How O'Malley Could Crown Iowa's Winner
Caucuses' quirky rules could make him more powerful
By Neal Colgrass,  Newser Staff
Posted Feb 1, 2016 6:30 PM CST
Democratic presidential candidate, former Maryland Gov. Martin O'Malley speaks during a town hall at Grinnell College in Grinnell, Iowa, Wednesday, Jan. 27, 2016.   (AP Photo/Patrick Semansky)

(Newser) – Martin O'Malley may be in a position to swing the Iowa caucuses toward either of his Democratic rivals—but the perpetually third-place candidate says that won't happen. As the Wall Street Journal explains, a candidate who lacks 15% of caucus-goers at any of Iowa's 1,600 caucus sites is considered "not viable," meaning those supporters can choose to sit out or support another candidate. Hillary Clinton or Bernie Sanders may then try to woo those votes, or, if the supporters appear to prefer the other candidate, give O'Malley enough votes to make him viable. With O'Malley maxing out at 7% in recent Iowa polls, the strategy will surely arise.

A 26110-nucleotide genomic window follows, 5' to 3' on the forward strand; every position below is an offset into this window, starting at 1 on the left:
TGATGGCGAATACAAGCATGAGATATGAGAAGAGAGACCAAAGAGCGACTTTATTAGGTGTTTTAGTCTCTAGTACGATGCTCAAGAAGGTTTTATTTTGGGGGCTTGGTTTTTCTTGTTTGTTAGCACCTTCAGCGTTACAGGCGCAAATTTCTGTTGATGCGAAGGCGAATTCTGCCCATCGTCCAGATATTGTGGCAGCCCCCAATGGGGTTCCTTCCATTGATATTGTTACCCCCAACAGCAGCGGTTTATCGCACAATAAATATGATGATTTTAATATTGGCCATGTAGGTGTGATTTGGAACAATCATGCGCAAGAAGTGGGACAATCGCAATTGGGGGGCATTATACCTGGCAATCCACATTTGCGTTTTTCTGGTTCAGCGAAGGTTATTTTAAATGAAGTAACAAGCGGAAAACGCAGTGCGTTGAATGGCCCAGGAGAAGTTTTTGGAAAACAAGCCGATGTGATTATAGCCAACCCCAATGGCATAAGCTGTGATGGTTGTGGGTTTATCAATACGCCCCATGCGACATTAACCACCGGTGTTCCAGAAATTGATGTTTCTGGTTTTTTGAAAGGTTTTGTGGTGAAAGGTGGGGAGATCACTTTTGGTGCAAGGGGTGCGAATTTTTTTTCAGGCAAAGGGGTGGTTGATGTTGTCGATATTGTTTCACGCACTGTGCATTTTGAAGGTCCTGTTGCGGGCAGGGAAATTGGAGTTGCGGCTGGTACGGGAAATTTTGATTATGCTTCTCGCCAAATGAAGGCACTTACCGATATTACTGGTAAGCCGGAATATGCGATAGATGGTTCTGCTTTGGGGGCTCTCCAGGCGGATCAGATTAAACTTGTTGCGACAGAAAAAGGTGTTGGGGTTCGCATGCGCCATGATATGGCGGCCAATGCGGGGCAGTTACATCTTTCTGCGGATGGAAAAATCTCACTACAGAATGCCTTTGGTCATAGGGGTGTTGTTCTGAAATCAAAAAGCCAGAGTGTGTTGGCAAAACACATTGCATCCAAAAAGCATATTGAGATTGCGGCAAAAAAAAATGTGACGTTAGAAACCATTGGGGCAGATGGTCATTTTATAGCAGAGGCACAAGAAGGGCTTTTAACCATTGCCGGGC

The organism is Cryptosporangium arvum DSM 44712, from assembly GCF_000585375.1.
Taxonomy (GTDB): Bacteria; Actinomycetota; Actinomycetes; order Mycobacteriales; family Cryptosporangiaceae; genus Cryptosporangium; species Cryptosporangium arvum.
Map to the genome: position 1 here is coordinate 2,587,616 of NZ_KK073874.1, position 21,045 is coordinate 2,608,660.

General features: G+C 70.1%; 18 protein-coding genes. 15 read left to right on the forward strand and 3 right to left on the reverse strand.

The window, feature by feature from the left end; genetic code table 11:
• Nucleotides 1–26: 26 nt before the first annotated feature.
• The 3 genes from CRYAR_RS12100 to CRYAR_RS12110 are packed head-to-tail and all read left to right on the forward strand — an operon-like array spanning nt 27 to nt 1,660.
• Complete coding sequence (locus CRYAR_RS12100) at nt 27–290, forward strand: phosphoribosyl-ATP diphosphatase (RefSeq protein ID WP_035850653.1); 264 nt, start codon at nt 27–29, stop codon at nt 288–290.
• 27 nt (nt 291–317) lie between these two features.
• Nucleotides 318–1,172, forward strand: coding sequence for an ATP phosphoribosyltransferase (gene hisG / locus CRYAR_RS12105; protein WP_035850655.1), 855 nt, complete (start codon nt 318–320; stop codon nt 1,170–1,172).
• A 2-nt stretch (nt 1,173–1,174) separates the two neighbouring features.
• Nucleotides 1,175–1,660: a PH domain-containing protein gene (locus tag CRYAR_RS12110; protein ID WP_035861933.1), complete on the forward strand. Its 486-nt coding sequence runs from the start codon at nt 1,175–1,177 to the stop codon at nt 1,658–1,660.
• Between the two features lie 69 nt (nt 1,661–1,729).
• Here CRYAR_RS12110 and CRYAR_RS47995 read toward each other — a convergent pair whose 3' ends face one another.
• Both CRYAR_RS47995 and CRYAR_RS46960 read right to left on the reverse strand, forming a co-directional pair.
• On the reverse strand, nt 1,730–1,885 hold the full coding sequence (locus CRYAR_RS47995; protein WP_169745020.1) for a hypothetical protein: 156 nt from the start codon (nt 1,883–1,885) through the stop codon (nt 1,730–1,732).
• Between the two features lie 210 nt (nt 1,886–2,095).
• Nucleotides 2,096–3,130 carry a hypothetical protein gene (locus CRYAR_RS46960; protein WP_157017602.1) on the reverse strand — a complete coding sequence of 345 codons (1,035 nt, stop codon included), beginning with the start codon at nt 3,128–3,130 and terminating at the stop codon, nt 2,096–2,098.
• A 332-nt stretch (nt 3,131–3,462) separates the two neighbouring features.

"I have talked to the Clinton people a lot about being ready to go and get them over on your side," says former Sen. Tom Harkin, a Clinton backer involved in Iowa politics. It happened in 2008, he says, when "the Obama people just went right after" supporters of candidates like Joe Biden, former Gov. Bill Richardson, and former Sen. Chris Dodd (Obama won that year in Iowa). But O'Malley maintains he won't play king (or queen) maker, Politico reports. "The people who have stuck with me, the friends that I have … I think they are pretty resolute in their support for me," he says. "My message to them is to hold strong." One bonus for Clinton's team: They're using an app that shows how many supporters belong to each candidate and how many are needed for viability, BuzzFeed reports.
 

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